Moroccans fear a series of suicide bombings in the commercial
hub Casablanca may wreck the very economic growth needed to reduce
the poverty seen as a breeding ground for jihadist foot
Two suicide bombers, Mohamed Baha and his brother Omar, blew
themselves up outside US diplomatic offices in Casablanca on
Saturday in the first such targeted attacks in four years.
Only the two were killed in the blasts; no one was wounded.
Coming days after a police raid in which three bombers blew
themselves up and a fourth was shot, the prospect that more suicide
bombers may be at large has raised concerns the menace could hurt
foreign investment and tourism at a time when the government is
striving to lure both to spur growth.
"Bombers are making the life of the poor worse because there
will be less jobs," said Achour Daoudi, a 17-year-old student. "It
is better for them to look for ways to improve the situation."
Ahmed Soltani, 57, a Casablanca port worker said: "I'm scarred
for our safety and about my children who would face a hard time
finding jobs in tourism if investors are frightened."
Tourism officials said bookings have not been cancelled or stays
cut short as a result of the bombings. Experts say, however, it is
difficult to gauge the impact at this stage, four months before the
peak summer tourism season.
"Tourism operators in the world changed their views of the
impact of terrorist attacks because attacks are becoming common,"
Ali Ghannem, head of the Hoteliers National Federation, was quoted
by Al Ahdath daily as saying.
But Salima Mossadek, 22, sales executive at a chic clothing
store in Casablanca, said: "I feel insecure when I walk on the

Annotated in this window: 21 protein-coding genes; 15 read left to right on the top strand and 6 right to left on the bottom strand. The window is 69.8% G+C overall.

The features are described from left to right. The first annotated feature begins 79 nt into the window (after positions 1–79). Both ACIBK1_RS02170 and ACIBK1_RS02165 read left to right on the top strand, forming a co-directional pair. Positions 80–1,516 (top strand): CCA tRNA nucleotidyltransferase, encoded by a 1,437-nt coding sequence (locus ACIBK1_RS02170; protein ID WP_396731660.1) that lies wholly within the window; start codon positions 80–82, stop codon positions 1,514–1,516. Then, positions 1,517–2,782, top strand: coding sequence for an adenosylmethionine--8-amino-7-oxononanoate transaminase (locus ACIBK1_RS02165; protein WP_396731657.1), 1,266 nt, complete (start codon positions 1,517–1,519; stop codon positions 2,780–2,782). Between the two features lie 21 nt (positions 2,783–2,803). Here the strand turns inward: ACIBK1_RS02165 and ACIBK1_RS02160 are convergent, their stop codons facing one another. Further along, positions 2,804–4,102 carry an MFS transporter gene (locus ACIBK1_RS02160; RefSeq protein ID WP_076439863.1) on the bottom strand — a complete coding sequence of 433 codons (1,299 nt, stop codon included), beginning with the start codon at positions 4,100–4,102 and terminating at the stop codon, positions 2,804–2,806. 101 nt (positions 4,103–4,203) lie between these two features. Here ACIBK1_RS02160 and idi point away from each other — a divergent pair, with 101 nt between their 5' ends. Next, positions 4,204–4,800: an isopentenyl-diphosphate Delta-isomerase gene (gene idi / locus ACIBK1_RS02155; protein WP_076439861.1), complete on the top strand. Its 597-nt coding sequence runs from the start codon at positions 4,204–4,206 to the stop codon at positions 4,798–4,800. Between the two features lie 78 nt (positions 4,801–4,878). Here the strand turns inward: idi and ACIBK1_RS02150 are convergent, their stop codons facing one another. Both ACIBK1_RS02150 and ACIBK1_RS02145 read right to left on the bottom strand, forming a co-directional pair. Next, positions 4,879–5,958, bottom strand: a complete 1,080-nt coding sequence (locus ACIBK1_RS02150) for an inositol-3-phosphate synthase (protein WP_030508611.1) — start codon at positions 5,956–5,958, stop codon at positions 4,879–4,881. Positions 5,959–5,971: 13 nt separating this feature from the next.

street and I'm scarred even inside the car when I drive."
Saturday's targeted suicide bombings in Casablanca were the
first in Morocco since May 2003, when attackers set off at least
five explosions in Casablanca, killing 45 people, including 13
bombers who lived in some of the poorest slums.
Analysts see the most recent blasts in Morocco, and twin
explosions that killed 33 people in neighboring Algeria, as the
latest signs of a growing threat from radical Islamists in North
Africa who have an easy task recruiting among the region's
More than 35 percent of Morocco's 30 million people are poor and
more than 40 percent are illiterate. Economists say the wealth gap
makes the social picture grim as 10 percent of the rich own 85
percent of the wealth.
Morocco must create 400,000 jobs per year in the next 15 years,
compared with an average of 120,000 jobs in the past decade, to
prevent mass unemployment from derailing stability, analysts have
The government says it has a plan to expand growth and create
more than 2.5 million jobs, including 600,000 positions in tourism
(China Daily via agencies April 16, 2007)